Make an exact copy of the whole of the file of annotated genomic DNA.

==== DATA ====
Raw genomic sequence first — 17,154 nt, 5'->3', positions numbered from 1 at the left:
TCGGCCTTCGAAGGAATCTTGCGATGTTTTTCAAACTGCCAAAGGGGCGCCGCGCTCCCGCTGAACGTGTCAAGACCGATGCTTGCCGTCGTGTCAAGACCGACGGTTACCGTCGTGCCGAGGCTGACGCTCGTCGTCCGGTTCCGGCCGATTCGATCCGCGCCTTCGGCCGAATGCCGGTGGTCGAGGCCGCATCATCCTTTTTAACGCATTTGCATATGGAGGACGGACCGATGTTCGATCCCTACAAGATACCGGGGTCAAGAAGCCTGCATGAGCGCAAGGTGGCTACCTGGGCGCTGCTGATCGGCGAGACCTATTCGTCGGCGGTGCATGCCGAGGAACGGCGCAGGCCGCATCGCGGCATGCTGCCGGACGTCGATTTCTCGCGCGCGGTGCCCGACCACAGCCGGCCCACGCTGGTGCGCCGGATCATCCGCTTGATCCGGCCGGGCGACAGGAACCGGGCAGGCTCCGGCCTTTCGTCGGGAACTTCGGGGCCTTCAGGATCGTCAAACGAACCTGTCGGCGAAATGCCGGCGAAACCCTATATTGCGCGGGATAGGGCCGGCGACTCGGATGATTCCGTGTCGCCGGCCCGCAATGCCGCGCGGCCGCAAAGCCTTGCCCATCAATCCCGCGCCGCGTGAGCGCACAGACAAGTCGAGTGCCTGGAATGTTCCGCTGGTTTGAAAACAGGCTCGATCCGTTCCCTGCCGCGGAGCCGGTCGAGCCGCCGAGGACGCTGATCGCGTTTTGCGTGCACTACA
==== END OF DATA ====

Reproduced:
Raw genomic sequence first — 17,154 nt, 5'->3', positions numbered from 1 at the left:
TCGGCCTTCGAAGGAATCTTGCGATGTTTTTCAAACTGCCAAAGGGGCGCCGCGCTCCCGCTGAACGTGTCAAGACCGATGCTTGCCGTCGTGTCAAGACCGACGGTTACCGTCGTGCCGAGGCTGACGCTCGTCGTCCGGTTCCGGCCGATTCGATCCGCGCCTTCGGCCGAATGCCGGTGGTCGAGGCCGCATCATCCTTTTTAACGCATTTGCATATGGAGGACGGACCGATGTTCGATCCCTACAAGATACCGGGGTCAAGAAGCCTGCATGAGCGCAAGGTGGCTACCTGGGCGCTGCTGATCGGCGAGACCTATTCGTCGGCGGTGCATGCCGAGGAACGGCGCAGGCCGCATCGCGGCATGCTGCCGGACGTCGATTTCTCGCGCGCGGTGCCCGACCACAGCCGGCCCACGCTGGTGCGCCGGATCATCCGCTTGATCCGGCCGGGCGACAGGAACCGGGCAGGCTCCGGCCTTTCGTCGGGAACTTCGGGGCCTTCAGGATCGTCAAACGAACCTGTCGGCGAAATGCCGGCGAAACCCTATATTGCGCGGGATAGGGCCGGCGACTCGGATGATTCCGTGTCGCCGGCCCGCAATGCCGCGCGGCCGCAAAGCCTTGCCCATCAATCCCGCGCCGCGTGAGCGCACAGACAAGTCGAGTGCCTGGAATGTTCCGCTGGTTTGAAAACAGGCTCGATCCGTTCCCTGCCGCGGAGCCGGTCGAGCCGCCGAGGACGCTGATCGCGTTTTGCGTGCACTACA